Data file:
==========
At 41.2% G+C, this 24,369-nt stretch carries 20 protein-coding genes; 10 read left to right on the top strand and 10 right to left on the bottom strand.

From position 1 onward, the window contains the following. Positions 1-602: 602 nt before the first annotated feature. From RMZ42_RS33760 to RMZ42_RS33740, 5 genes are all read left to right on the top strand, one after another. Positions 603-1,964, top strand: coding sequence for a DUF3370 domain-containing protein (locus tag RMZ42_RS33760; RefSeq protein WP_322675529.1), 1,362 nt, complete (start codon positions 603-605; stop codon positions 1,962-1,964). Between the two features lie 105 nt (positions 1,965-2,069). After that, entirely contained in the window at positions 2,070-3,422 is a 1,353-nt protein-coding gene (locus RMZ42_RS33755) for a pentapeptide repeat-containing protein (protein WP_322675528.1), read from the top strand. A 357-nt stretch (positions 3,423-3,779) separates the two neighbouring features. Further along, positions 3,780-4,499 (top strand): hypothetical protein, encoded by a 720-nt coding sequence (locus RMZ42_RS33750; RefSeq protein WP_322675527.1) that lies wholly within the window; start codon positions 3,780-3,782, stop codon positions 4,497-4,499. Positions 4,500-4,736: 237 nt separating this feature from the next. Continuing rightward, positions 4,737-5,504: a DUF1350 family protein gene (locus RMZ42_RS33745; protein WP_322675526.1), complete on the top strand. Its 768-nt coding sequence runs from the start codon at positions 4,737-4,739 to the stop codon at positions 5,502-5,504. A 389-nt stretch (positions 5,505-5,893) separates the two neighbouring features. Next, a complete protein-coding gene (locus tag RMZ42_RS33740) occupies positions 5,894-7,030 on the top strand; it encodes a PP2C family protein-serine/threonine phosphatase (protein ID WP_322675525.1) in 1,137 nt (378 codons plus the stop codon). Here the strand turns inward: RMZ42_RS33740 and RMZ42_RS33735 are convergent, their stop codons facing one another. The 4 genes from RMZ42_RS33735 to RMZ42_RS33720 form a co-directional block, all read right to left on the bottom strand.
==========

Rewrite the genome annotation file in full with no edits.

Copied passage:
At 41.2% G+C, this 24,369-nt stretch carries 20 protein-coding genes; 10 read left to right on the top strand and 10 right to left on the bottom strand.

From position 1 onward, the window contains the following. Positions 1-602: 602 nt before the first annotated feature. From RMZ42_RS33760 to RMZ42_RS33740, 5 genes are all read left to right on the top strand, one after another. Positions 603-1,964, top strand: coding sequence for a DUF3370 domain-containing protein (locus tag RMZ42_RS33760; RefSeq protein WP_322675529.1), 1,362 nt, complete (start codon positions 603-605; stop codon positions 1,962-1,964). Between the two features lie 105 nt (positions 1,965-2,069). After that, entirely contained in the window at positions 2,070-3,422 is a 1,353-nt protein-coding gene (locus RMZ42_RS33755) for a pentapeptide repeat-containing protein (protein WP_322675528.1), read from the top strand. A 357-nt stretch (positions 3,423-3,779) separates the two neighbouring features. Further along, positions 3,780-4,499 (top strand): hypothetical protein, encoded by a 720-nt coding sequence (locus RMZ42_RS33750; RefSeq protein WP_322675527.1) that lies wholly within the window; start codon positions 3,780-3,782, stop codon positions 4,497-4,499. Positions 4,500-4,736: 237 nt separating this feature from the next. Continuing rightward, positions 4,737-5,504: a DUF1350 family protein gene (locus RMZ42_RS33745; protein WP_322675526.1), complete on the top strand. Its 768-nt coding sequence runs from the start codon at positions 4,737-4,739 to the stop codon at positions 5,502-5,504. A 389-nt stretch (positions 5,505-5,893) separates the two neighbouring features. Next, a complete protein-coding gene (locus tag RMZ42_RS33740) occupies positions 5,894-7,030 on the top strand; it encodes a PP2C family protein-serine/threonine phosphatase (protein ID WP_322675525.1) in 1,137 nt (378 codons plus the stop codon). Here the strand turns inward: RMZ42_RS33740 and RMZ42_RS33735 are convergent, their stop codons facing one another. The 4 genes from RMZ42_RS33735 to RMZ42_RS33720 form a co-directional block, all read right to left on the bottom strand.